“Recombomice” for Cancer Research (MIT)
|Bev Engelward||M.I.T.||Applications of “Recombomice” for Cancer Research||R33|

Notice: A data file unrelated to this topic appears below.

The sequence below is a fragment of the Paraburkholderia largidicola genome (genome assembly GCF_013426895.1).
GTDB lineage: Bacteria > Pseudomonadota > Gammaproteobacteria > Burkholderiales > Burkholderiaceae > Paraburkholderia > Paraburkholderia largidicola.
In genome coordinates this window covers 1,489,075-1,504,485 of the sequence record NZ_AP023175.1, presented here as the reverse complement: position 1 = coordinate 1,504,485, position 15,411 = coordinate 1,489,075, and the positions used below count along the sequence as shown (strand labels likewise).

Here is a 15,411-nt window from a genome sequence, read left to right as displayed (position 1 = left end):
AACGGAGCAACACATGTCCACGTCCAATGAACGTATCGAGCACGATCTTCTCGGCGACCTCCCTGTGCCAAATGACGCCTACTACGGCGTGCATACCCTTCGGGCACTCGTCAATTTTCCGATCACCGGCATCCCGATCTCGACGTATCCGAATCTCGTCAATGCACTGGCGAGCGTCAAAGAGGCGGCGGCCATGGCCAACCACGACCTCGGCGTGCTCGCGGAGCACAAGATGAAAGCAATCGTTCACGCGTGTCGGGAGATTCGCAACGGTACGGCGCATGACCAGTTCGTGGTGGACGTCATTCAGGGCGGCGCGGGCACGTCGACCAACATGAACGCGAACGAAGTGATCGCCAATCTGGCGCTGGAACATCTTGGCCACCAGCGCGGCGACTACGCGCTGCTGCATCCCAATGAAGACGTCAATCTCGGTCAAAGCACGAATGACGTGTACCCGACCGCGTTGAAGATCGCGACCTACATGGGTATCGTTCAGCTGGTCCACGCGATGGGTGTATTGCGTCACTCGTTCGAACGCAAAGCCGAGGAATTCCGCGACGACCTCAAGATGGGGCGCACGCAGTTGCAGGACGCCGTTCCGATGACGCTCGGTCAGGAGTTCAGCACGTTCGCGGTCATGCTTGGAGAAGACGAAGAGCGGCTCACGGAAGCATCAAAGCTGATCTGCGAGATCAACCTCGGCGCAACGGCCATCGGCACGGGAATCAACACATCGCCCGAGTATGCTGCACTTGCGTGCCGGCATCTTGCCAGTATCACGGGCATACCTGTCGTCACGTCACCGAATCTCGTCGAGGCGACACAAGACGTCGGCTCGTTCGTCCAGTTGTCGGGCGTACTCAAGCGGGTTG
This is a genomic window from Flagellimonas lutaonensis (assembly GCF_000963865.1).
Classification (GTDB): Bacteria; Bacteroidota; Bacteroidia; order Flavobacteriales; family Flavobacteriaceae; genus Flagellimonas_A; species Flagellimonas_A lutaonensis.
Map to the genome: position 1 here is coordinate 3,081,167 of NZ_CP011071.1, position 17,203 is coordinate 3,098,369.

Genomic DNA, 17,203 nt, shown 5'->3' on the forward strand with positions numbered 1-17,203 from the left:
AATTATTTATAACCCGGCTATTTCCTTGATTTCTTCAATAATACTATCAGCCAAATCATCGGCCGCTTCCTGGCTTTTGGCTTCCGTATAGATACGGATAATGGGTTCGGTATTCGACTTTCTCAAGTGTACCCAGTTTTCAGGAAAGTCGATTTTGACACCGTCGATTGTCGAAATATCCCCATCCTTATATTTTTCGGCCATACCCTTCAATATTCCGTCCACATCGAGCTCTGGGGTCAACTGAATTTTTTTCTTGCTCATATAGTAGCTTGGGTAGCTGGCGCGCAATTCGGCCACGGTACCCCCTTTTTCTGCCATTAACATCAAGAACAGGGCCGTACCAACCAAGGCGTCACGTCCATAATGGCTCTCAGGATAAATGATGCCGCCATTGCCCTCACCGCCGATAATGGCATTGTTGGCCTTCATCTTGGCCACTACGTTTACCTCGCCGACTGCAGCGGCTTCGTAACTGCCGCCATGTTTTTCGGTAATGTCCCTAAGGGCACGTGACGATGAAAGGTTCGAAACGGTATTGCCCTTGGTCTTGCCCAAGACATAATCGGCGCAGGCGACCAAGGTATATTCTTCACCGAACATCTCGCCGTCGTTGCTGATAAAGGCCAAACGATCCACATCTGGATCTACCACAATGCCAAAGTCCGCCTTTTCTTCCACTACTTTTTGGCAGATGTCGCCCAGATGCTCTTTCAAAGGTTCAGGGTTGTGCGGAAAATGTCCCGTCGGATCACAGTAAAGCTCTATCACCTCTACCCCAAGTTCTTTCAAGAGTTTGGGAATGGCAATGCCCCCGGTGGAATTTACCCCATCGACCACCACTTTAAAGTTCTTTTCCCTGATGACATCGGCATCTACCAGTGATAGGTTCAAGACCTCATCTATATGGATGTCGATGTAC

Dr Engelward created and engineered a substrate capable of yielding fluorescence at recombination, thereby allowing her group to engineer the first-ever mouse model in which homology-directed repair (HDR) can be detected in somatic cells by the appearance of a fluorescent signal. The development of a live model to test the role of homologous recombination through the use of a fluorescent protein is highly significant, as it permits the study of the role of recombination in cancer and the environmental and genetic factors that put cells at risk. Such a reliable and convenient reporter system greatly enhances studies of HDR in whole animals, thus giving such a technology broad-spectrum applicability. The major impact of Dr Engelward's technology include the increased simplicity and rapidity of recombinant assays capable of overcoming limitations imposed by previous model systems including detection of loss of heterozygosity, capturing in situ images of recombined cells, and discrimination of independent lineages of recombinant cells in vivo. Pubmed lists 27 publications focused on recombomice technology, including 5 focused on fluorescent imaging and 8 specifically focused on cancer.